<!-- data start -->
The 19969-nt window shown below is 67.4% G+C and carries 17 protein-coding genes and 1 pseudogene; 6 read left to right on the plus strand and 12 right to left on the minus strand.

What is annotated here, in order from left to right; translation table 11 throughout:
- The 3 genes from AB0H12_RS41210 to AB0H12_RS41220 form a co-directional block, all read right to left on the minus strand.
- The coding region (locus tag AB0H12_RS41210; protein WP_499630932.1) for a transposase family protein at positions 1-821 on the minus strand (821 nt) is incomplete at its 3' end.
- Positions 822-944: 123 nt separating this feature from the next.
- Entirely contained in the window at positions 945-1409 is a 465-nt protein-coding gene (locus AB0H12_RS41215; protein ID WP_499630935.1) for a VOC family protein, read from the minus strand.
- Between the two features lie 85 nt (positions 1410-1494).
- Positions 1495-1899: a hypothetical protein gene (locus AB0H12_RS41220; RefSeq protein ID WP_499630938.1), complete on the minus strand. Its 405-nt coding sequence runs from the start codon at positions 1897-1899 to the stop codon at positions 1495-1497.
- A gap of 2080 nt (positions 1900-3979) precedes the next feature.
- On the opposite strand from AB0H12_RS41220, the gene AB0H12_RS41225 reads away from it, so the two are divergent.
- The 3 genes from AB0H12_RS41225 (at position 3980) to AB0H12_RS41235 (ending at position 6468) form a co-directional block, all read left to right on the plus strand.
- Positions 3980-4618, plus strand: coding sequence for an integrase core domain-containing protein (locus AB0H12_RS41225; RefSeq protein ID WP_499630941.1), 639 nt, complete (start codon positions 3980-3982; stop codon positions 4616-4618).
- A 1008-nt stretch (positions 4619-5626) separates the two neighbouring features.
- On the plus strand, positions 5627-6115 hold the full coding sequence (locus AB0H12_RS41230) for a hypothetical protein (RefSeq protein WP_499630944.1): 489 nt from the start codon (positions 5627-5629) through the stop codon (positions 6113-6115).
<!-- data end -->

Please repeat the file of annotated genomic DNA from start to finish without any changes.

The 19969-nt window shown below is 67.4% G+C and carries 17 protein-coding genes and 1 pseudogene; 6 read left to right on the plus strand and 12 right to left on the minus strand.

What is annotated here, in order from left to right; translation table 11 throughout:
- The 3 genes from AB0H12_RS41210 to AB0H12_RS41220 form a co-directional block, all read right to left on the minus strand.
- The coding region (locus tag AB0H12_RS41210; protein WP_499630932.1) for a transposase family protein at positions 1-821 on the minus strand (821 nt) is incomplete at its 3' end.
- Positions 822-944: 123 nt separating this feature from the next.
- Entirely contained in the window at positions 945-1409 is a 465-nt protein-coding gene (locus AB0H12_RS41215; protein ID WP_499630935.1) for a VOC family protein, read from the minus strand.
- Between the two features lie 85 nt (positions 1410-1494).
- Positions 1495-1899: a hypothetical protein gene (locus AB0H12_RS41220; RefSeq protein ID WP_499630938.1), complete on the minus strand. Its 405-nt coding sequence runs from the start codon at positions 1897-1899 to the stop codon at positions 1495-1497.
- A gap of 2080 nt (positions 1900-3979) precedes the next feature.
- On the opposite strand from AB0H12_RS41220, the gene AB0H12_RS41225 reads away from it, so the two are divergent.
- The 3 genes from AB0H12_RS41225 (at position 3980) to AB0H12_RS41235 (ending at position 6468) form a co-directional block, all read left to right on the plus strand.
- Positions 3980-4618, plus strand: coding sequence for an integrase core domain-containing protein (locus AB0H12_RS41225; RefSeq protein ID WP_499630941.1), 639 nt, complete (start codon positions 3980-3982; stop codon positions 4616-4618).
- A 1008-nt stretch (positions 4619-5626) separates the two neighbouring features.
- On the plus strand, positions 5627-6115 hold the full coding sequence (locus AB0H12_RS41230) for a hypothetical protein (RefSeq protein WP_499630944.1): 489 nt from the start codon (positions 5627-5629) through the stop codon (positions 6113-6115).